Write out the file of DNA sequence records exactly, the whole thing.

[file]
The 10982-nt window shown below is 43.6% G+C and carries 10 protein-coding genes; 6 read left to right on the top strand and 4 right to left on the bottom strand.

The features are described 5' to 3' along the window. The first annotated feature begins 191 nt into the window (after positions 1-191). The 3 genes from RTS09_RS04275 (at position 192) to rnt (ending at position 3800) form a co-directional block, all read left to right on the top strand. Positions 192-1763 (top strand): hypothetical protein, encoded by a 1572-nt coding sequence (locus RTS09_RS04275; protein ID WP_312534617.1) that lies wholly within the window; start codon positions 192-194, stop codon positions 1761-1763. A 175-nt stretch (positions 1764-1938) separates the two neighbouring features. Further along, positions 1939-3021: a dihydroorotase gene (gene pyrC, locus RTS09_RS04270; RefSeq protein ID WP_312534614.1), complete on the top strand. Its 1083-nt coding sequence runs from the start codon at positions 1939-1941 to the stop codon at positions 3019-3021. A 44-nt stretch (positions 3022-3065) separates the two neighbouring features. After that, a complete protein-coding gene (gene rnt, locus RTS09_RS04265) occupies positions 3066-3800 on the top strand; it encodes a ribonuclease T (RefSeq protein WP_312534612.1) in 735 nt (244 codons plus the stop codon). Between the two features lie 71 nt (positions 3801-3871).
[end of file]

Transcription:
The 10982-nt window shown below is 43.6% G+C and carries 10 protein-coding genes; 6 read left to right on the top strand and 4 right to left on the bottom strand.

The features are described 5' to 3' along the window. The first annotated feature begins 191 nt into the window (after positions 1-191). The 3 genes from RTS09_RS04275 (at position 192) to rnt (ending at position 3800) form a co-directional block, all read left to right on the top strand. Positions 192-1763 (top strand): hypothetical protein, encoded by a 1572-nt coding sequence (locus RTS09_RS04275; protein ID WP_312534617.1) that lies wholly within the window; start codon positions 192-194, stop codon positions 1761-1763. A 175-nt stretch (positions 1764-1938) separates the two neighbouring features. Further along, positions 1939-3021: a dihydroorotase gene (gene pyrC, locus RTS09_RS04270; RefSeq protein ID WP_312534614.1), complete on the top strand. Its 1083-nt coding sequence runs from the start codon at positions 1939-1941 to the stop codon at positions 3019-3021. A 44-nt stretch (positions 3022-3065) separates the two neighbouring features. After that, a complete protein-coding gene (gene rnt, locus RTS09_RS04265) occupies positions 3066-3800 on the top strand; it encodes a ribonuclease T (RefSeq protein WP_312534612.1) in 735 nt (244 codons plus the stop codon). Between the two features lie 71 nt (positions 3801-3871).